top of page

What will our High School look like?

Many families have asked about what we are planning for in high school, and if our students will graduate with a NYS Diploma (or equivalent), in order for them to be prepare for life after Bovina Montessori. The aim of this blog is to share more information about our plans.

The third period goes from twelve to eighteen, and it is a period of so much change as to remind one of the first. It can again be divided into two sub-phases: one from twelve to fifteen, and the other from fifteen to eighteen. There are physical changes also during this period, the body reaching its full maturity.

Maria Montessori

The Absorbent Mind

Montessori observed that the development of the child takes place in different planes of development. Each of these is divided into 6 year increments (0-6 years, 6-12 years, 12-18 years, 18-24 years), and these are further divided into two 3 year sub-planes.

This September at Bovina Center Montessori School, we will add a class that includes the third plane onto our existing classes in the first plane (toddler and primary) and second plane (elementary). The middle school that will start this year will be the first of two classes for the third plane. It will include adolescents in the first sub-plane (12-15 year olds; 7th-9th grade).

While the vast majority of my work since being hired this year has focused on preparation for starting a middle school this September, I wanted to take a minute to reassure prospective parents that we are also looking forward to opening a high school, when the time comes. The choice to enroll in a new school is a major one, and it is understandable that you would be concerned about the overall vision and trajectory for the school.

The high school will involve the second sub-plane (15-18 year olds; 10th-12th grade) that falls within this third plane of development. While they share many similarities with middle schoolers, there are some differences that will need to be taken into consideration. For one, as they grow older, their propensity for more and more adult-like work grows as well. I have already written about how middle school students will work side by side with their adult guides in doing real world projects on the land. As they grow, their ability for this work grows as well. Students will be given more and more freedom and responsibility to work on existing projects or create new ones based on their interest. By their final years of high school they will be mostly self-sufficient in their work.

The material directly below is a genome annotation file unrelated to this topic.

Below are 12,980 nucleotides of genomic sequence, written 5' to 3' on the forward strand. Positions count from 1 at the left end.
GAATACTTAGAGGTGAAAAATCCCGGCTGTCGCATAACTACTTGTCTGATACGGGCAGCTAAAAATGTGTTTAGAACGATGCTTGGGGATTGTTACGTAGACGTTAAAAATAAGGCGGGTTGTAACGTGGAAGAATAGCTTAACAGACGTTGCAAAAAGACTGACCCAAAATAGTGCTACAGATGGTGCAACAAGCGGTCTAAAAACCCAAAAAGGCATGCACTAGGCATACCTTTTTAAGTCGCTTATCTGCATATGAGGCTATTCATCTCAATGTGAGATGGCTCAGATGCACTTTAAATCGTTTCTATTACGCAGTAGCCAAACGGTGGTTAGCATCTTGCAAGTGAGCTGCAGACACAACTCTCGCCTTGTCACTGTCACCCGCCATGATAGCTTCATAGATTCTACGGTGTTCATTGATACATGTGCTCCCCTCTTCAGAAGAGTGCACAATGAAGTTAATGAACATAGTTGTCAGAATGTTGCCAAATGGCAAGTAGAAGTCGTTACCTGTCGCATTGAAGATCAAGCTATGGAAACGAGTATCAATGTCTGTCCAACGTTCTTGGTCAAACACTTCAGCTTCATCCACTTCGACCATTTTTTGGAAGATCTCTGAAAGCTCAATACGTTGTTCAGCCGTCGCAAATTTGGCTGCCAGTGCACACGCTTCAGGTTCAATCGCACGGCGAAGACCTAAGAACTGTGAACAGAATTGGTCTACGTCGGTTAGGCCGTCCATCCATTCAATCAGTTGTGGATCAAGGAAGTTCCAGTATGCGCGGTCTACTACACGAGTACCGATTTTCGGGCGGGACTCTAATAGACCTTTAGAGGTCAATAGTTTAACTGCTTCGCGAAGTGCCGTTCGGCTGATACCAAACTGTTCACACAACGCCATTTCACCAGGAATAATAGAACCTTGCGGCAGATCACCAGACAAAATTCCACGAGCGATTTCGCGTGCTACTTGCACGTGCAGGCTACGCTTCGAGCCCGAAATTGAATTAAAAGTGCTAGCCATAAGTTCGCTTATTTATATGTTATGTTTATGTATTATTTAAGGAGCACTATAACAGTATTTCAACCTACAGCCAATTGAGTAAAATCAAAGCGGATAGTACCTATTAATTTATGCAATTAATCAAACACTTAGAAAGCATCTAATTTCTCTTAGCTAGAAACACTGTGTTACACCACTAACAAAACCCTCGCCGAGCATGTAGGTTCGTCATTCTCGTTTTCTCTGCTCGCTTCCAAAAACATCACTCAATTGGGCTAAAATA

Academically, the upper school will be more rigorous. The humanities and occupations, which I have mentioned before in middle school context, will still involve project based learning, but the scope of those projects will increase, and widen to the greater community and not just the school premises. The students will be exposed to more advanced readings and subjects as their level of comprehension increases. They will also continue their work in math, language arts, and world languages. All of this will work to prepare them for their next step in life whatever that might be.

We plan to offer a diploma recognized by New York, to those who complete our high school program. At the moment, the state of New York is looking to revise what they require from all schools in the state in order to grant a diploma (

Currently, they are gathering information from teachers, administrators, and other concerned citizens about what this might look like. Sophie and I both attended one of these meetings a few months ago. Hopefully, they will adopt a broad policy that will include more project based work and/or capstone projects and less testing, which is what was the general consensus from many of these meetings.

Whatever they decide on, we will be following their decision process and will make sure that we are able to offer a fully credentialed diploma, while still maintaining the choice and real world work that is the hallmark of a Montessori education for this age group.

If you are interested in learning more about our new middle school program opening this fall 2022 and our plans for high school programming, please reach out to us at, or contact our middle school guide and adolescent curriculum developer, Ryan Tucker at

323 views0 comments

Recent Posts

See All


bottom of page